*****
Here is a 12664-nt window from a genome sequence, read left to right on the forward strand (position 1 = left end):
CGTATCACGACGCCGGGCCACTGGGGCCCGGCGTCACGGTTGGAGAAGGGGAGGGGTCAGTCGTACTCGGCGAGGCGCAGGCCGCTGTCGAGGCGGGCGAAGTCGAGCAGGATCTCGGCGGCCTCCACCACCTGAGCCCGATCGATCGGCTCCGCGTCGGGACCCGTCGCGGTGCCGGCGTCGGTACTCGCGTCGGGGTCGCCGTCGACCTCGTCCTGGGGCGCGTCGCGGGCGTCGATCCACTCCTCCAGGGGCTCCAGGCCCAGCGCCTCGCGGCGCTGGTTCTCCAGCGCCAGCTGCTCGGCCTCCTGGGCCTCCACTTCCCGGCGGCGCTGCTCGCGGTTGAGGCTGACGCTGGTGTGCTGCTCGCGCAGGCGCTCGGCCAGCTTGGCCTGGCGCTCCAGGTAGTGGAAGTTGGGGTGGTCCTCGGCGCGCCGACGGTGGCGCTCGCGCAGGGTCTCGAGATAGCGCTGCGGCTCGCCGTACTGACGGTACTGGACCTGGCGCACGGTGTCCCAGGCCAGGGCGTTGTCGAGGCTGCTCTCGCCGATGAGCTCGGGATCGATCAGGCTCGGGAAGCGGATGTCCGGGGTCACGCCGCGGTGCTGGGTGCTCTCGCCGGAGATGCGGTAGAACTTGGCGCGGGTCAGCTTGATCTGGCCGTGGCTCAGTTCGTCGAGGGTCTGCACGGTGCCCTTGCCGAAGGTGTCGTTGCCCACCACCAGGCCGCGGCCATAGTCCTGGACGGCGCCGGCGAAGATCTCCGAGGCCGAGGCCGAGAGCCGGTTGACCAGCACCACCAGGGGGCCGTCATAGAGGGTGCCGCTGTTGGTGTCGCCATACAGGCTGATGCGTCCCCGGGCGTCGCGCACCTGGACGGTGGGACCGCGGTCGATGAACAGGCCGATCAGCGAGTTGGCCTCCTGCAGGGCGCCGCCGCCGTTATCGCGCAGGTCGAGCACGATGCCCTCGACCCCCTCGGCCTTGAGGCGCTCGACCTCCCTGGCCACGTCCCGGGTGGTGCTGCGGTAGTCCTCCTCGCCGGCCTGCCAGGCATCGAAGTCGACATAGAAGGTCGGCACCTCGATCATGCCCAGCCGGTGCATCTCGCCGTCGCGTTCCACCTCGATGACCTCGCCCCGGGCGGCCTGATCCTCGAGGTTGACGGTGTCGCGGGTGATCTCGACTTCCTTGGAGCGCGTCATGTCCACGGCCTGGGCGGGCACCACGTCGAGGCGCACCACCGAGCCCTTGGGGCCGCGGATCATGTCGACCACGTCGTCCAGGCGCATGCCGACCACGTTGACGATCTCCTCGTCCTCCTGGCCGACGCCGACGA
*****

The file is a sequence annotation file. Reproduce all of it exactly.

Here is a 12664-nt window from a genome sequence, read left to right on the forward strand (position 1 = left end):
CGTATCACGACGCCGGGCCACTGGGGCCCGGCGTCACGGTTGGAGAAGGGGAGGGGTCAGTCGTACTCGGCGAGGCGCAGGCCGCTGTCGAGGCGGGCGAAGTCGAGCAGGATCTCGGCGGCCTCCACCACCTGAGCCCGATCGATCGGCTCCGCGTCGGGACCCGTCGCGGTGCCGGCGTCGGTACTCGCGTCGGGGTCGCCGTCGACCTCGTCCTGGGGCGCGTCGCGGGCGTCGATCCACTCCTCCAGGGGCTCCAGGCCCAGCGCCTCGCGGCGCTGGTTCTCCAGCGCCAGCTGCTCGGCCTCCTGGGCCTCCACTTCCCGGCGGCGCTGCTCGCGGTTGAGGCTGACGCTGGTGTGCTGCTCGCGCAGGCGCTCGGCCAGCTTGGCCTGGCGCTCCAGGTAGTGGAAGTTGGGGTGGTCCTCGGCGCGCCGACGGTGGCGCTCGCGCAGGGTCTCGAGATAGCGCTGCGGCTCGCCGTACTGACGGTACTGGACCTGGCGCACGGTGTCCCAGGCCAGGGCGTTGTCGAGGCTGCTCTCGCCGATGAGCTCGGGATCGATCAGGCTCGGGAAGCGGATGTCCGGGGTCACGCCGCGGTGCTGGGTGCTCTCGCCGGAGATGCGGTAGAACTTGGCGCGGGTCAGCTTGATCTGGCCGTGGCTCAGTTCGTCGAGGGTCTGCACGGTGCCCTTGCCGAAGGTGTCGTTGCCCACCACCAGGCCGCGGCCATAGTCCTGGACGGCGCCGGCGAAGATCTCCGAGGCCGAGGCCGAGAGCCGGTTGACCAGCACCACCAGGGGGCCGTCATAGAGGGTGCCGCTGTTGGTGTCGCCATACAGGCTGATGCGTCCCCGGGCGTCGCGCACCTGGACGGTGGGACCGCGGTCGATGAACAGGCCGATCAGCGAGTTGGCCTCCTGCAGGGCGCCGCCGCCGTTATCGCGCAGGTCGAGCACGATGCCCTCGACCCCCTCGGCCTTGAGGCGCTCGACCTCCCTGGCCACGTCCCGGGTGGTGCTGCGGTAGTCCTCCTCGCCGGCCTGCCAGGCATCGAAGTCGACATAGAAGGTCGGCACCTCGATCATGCCCAGCCGGTGCATCTCGCCGTCGCGTTCCACCTCGATGACCTCGCCCCGGGCGGCCTGATCCTCGAGGTTGACGGTGTCGCGGGTGATCTCGACTTCCTTGGAGCGCGTCATGTCCACGGCCTGGGCGGGCACCACGTCGAGGCGCACCACCGAGCCCTTGGGGCCGCGGATCATGTCGACCACGTCGTCCAGGCGCATGCCGACCACGTTGACGATCTCCTCGTCCTCCTGGCCGACGCCGACGA